Todd Rundgren: “I Could Have Been A Casualty Like Syd Barrett”

THOUGH HE HARDLY cleaned up Todd Rundgren has told MOJO he was lucky not to end up as one of rock’n’roll’s famous acid casualties following his LSD explorations in the 1970s. MOJO 259, with Paul Weller on the cover, available in the UK from Tuesday, April 28.

Inviting our writer Paul Lester to his Hawaiian home for a barbecue and a career-spanning interview in our latest issue (June 2015/ #259) – out now in the UK – the prog-pop genius retraces his journey, ending with his mindbending latest album, Runddans, made in collaboration with Norwegian dance producer Hans-Peter Lindstrøm and Emil Nikolaisen of droney psych-rockers Serena-Maneesh.

Yet Rundgren explains he could easily have burned out as he made 1973’s stream-of-consciousness rock masterpiece A Wizard, A True Star and double album Todd, released a year later.

“I could have become a Syd Barrett or Brian Wilson – an acid casualty – if I’d chosen to,” he explains. “If I’d allowed my fascination and fixation with the illusory nature of reality to completely take over.”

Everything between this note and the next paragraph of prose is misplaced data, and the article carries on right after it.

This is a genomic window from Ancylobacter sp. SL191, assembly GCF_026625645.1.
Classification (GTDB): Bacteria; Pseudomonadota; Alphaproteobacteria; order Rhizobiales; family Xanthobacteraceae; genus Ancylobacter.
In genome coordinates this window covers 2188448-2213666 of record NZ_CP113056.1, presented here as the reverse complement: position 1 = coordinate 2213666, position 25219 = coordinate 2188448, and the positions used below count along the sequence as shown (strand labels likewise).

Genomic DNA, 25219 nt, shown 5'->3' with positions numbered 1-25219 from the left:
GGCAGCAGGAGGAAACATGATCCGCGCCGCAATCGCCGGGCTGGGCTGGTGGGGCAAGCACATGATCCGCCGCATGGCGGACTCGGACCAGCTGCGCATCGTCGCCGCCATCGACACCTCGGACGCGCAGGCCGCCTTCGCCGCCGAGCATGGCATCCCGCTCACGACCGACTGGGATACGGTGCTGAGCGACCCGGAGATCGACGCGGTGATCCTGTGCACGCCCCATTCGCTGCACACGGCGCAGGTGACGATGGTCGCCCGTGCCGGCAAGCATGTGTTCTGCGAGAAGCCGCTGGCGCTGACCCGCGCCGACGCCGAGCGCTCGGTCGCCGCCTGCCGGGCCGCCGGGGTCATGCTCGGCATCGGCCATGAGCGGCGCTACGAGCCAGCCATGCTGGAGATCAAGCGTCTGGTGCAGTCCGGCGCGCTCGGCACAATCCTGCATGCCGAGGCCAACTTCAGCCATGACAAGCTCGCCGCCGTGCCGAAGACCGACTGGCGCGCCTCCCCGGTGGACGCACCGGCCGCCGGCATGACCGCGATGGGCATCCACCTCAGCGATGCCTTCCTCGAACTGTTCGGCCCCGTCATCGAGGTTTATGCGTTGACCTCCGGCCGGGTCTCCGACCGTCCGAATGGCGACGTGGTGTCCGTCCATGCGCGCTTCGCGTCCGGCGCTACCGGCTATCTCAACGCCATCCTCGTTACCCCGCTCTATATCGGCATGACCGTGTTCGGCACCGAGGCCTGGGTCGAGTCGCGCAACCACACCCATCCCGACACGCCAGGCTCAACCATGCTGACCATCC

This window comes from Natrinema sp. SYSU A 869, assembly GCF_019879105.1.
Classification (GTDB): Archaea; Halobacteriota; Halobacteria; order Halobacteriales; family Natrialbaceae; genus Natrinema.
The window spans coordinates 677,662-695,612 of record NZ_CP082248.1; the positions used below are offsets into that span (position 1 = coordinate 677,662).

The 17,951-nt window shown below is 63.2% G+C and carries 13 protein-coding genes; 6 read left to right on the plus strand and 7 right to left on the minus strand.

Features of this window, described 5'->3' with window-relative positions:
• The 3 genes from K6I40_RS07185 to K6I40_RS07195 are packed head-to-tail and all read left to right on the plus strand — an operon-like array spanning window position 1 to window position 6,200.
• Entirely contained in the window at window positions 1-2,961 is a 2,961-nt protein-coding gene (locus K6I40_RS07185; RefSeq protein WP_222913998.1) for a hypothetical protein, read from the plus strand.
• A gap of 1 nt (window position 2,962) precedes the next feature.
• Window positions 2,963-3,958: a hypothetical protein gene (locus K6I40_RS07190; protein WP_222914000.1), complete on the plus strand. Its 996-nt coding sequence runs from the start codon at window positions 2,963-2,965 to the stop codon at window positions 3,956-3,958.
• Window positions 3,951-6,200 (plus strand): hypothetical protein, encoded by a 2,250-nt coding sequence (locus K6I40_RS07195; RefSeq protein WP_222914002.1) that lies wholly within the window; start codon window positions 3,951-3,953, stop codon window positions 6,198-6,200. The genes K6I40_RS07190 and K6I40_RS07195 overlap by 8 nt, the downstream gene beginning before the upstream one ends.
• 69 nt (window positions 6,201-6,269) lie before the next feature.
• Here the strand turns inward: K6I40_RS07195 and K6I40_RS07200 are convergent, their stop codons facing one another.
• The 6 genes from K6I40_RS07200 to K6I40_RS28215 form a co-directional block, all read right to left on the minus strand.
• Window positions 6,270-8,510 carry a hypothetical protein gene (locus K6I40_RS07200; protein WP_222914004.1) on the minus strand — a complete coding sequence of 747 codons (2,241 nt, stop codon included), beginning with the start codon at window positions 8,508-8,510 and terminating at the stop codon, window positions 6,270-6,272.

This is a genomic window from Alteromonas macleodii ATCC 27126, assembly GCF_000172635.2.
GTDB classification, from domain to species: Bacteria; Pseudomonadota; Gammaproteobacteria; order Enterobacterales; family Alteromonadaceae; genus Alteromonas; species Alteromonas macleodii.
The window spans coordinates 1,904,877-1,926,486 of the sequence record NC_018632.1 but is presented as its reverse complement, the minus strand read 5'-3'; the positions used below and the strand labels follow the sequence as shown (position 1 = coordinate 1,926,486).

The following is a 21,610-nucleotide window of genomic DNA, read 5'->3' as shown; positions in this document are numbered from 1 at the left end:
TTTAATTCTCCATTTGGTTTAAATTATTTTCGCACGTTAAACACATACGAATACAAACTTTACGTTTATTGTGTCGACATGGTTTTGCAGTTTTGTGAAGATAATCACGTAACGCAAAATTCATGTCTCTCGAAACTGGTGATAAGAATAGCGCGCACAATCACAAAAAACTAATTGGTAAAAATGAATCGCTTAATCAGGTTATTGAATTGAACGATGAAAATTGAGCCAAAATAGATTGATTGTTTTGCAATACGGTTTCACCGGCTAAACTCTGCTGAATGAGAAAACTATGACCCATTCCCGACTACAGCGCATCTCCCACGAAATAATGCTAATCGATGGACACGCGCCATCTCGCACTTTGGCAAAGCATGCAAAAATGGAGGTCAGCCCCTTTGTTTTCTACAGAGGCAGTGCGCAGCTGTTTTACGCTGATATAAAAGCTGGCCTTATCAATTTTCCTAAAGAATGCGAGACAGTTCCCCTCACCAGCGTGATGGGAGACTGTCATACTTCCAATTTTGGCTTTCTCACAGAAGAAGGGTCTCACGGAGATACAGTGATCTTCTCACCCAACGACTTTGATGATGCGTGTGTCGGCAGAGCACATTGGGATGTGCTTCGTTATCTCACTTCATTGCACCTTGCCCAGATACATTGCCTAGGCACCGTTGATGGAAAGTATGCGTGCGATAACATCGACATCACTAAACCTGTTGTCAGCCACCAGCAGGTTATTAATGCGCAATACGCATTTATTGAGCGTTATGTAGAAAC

Instead, Rundgren quit synthetic drugs in 1973, though his alternative is unlikely to win the approval of any health officials.

“I was on mescaline for a month straight.”

Todd Rundgren

“I didn’t trust [synthetic drugs, but] I was still smoking pot all the time – I still do,” he says. “Then I got hold of a shoebox full of peyote buttons. I was on mescaline for a month straight. I’d take three [buttons] in the morning: I could regulate it, and get to the place to where I wanted to be, which was about six feet over everybody else! The idea was for me to be productive at the same time. So I’d be doing gigs, rehearsals, writing in the studio… I was completely functional the entire time.”

For how this “level of concentration and intensity” affected the rest of his career and output, get hold of the latest MOJO magazine. In the meantime, you can listen to his new album below...


PHOTO: Piper Ferguson